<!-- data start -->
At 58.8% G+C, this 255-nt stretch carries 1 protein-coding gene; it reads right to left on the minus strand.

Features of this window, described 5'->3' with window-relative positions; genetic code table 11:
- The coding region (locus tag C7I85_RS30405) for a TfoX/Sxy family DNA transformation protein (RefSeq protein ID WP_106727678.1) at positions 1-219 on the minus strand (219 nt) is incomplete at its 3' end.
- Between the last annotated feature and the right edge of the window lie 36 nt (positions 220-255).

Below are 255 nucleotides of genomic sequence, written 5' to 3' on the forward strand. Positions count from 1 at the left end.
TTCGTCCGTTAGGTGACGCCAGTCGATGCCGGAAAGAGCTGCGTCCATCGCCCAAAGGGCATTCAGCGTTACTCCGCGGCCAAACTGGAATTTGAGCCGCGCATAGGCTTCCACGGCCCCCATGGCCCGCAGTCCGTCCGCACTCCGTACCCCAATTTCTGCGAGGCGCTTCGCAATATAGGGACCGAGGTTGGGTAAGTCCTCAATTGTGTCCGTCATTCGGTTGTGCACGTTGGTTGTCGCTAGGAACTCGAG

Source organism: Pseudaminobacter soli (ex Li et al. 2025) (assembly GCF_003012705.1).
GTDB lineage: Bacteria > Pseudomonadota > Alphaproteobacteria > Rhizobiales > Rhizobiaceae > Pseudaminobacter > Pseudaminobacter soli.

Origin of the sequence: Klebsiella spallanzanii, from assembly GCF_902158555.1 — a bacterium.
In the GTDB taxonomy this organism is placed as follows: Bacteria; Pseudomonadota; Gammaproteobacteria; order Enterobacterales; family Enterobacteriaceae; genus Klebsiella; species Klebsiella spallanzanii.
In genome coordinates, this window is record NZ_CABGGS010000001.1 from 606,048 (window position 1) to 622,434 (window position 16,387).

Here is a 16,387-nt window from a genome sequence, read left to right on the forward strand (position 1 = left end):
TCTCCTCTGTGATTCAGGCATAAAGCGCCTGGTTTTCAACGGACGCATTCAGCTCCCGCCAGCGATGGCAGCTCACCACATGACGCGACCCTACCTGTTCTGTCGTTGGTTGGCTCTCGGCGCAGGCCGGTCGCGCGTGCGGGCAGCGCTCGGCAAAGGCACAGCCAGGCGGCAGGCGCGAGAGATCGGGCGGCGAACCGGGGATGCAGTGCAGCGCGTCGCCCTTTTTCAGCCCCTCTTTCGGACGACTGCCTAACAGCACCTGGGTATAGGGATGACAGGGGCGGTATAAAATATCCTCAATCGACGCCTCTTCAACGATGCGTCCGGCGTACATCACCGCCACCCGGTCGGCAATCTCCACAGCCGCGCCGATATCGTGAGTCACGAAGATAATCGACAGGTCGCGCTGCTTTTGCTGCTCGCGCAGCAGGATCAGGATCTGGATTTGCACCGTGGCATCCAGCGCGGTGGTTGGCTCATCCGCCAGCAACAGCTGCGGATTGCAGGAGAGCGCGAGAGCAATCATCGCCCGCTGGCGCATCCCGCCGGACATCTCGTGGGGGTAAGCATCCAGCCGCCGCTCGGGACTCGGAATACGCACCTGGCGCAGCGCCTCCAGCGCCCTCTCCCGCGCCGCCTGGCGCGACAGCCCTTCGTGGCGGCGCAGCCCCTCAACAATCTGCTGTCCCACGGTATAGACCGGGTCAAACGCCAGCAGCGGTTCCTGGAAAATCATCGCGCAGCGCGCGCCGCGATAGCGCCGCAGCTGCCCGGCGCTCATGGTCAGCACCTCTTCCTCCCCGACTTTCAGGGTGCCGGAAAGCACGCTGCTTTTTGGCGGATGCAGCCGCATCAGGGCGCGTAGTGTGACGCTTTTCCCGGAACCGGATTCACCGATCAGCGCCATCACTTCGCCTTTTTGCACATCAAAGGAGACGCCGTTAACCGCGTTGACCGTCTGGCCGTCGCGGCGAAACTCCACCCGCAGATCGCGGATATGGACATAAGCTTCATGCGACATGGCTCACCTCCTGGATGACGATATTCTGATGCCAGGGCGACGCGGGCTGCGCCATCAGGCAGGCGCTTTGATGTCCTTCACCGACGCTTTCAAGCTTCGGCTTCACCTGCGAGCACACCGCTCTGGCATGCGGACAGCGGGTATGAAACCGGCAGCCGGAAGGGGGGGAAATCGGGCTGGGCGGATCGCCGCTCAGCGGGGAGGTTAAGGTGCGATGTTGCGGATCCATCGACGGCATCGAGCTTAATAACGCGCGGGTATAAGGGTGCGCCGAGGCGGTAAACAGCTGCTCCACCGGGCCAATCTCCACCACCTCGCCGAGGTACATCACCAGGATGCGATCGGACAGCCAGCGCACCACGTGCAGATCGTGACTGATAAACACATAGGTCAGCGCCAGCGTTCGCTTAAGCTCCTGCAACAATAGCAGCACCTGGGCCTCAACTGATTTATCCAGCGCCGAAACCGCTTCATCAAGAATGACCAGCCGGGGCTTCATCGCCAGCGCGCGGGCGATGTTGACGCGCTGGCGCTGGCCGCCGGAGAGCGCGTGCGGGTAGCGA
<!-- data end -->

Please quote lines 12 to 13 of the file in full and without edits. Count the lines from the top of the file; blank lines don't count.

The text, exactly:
Here is a 16,387-nt window from a genome sequence, read left to right on the forward strand (position 1 = left end):
TCTCCTCTGTGATTCAGGCATAAAGCGCCTGGTTTTCAACGGACGCATTCAGCTCCCGCCAGCGATGGCAGCTCACCACATGACGCGACCCTACCTGTTCTGTCGTTGGTTGGCTCTCGGCGCAGGCCGGTCGCGCGTGCGGGCAGCGCTCGGCAAAGGCACAGCCAGGCGGCAGGCGCGAGAGATCGGGCGGCGAACCGGGGATGCAGTGCAGCGCGTCGCCCTTTTTCAGCCCCTCTTTCGGACGACTGCCTAACAGCACCTGGGTATAGGGATGACAGGGGCGGTATAAAATATCCTCAATCGACGCCTCTTCAACGATGCGTCCGGCGTACATCACCGCCACCCGGTCGGCAATCTCCACAGCCGCGCCGATATCGTGAGTCACGAAGATAATCGACAGGTCGCGCTGCTTTTGCTGCTCGCGCAGCAGGATCAGGATCTGGATTTGCACCGTGGCATCCAGCGCGGTGGTTGGCTCATCCGCCAGCAACAGCTGCGGATTGCAGGAGAGCGCGAGAGCAATCATCGCCCGCTGGCGCATCCCGCCGGACATCTCGTGGGGGTAAGCATCCAGCCGCCGCTCGGGACTCGGAATACGCACCTGGCGCAGCGCCTCCAGCGCCCTCTCCCGCGCCGCCTGGCGCGACAGCCCTTCGTGGCGGCGCAGCCCCTCAACAATCTGCTGTCCCACGGTATAGACCGGGTCAAACGCCAGCAGCGGTTCCTGGAAAATCATCGCGCAGCGCGCGCCGCGATAGCGCCGCAGCTGCCCGGCGCTCATGGTCAGCACCTCTTCCTCCCCGACTTTCAGGGTGCCGGAAAGCACGCTGCTTTTTGGCGGATGCAGCCGCATCAGGGCGCGTAGTGTGACGCTTTTCCCGGAACCGGATTCACCGATCAGCGCCATCACTTCGCCTTTTTGCACATCAAAGGAGACGCCGTTAACCGCGTTGACCGTCTGGCCGTCGCGGCGAAACTCCACCCGCAGATCGCGGATATGGACATAAGCTTCATGCGACATGGCTCACCTCCTGGATGACGATATTCTGATGCCAGGGCGACGCGGGCTGCGCCATCAGGCAGGCGCTTTGATGTCCTTCACCGACGCTTTCAAGCTTCGGCTTCACCTGCGAGCACACCGCTCTGGCATGCGGACAGCGGGTATGAAACCGGCAGCCGGAAGGGGGGGAAATCGGGCTGGGCGGATCGCCGCTCAGCGGGGAGGTTAAGGTGCGATGTTGCGGATCCATCGACGGCATCGAGCTTAATAACGCGCGGGTATAAGGGTGCGCCGAGGCGGTAAACAGCTGCTCCACCGGGCCAATCTCCACCACCTCGCCGAGGTACATCACCAGGATGCGATCGGACAGCCAGCGCACCACGTGCAGATCGTGACTGATAAACACATAGGTCAGCGCCAGCGTTCGCTTAAGCTCCTGCAACAATAGCAGCACCTGGGCCTCAACTGATTTATCCAGCGCCGAAACCGCTTCATCAAGAATGACCAGCCGGGGCTTCATCGCCAGCGCGCGGGCGATGTTGACGCGCTGGCGCTGGCCGCCGGAGAGCGCGTGCGGGTAGCGA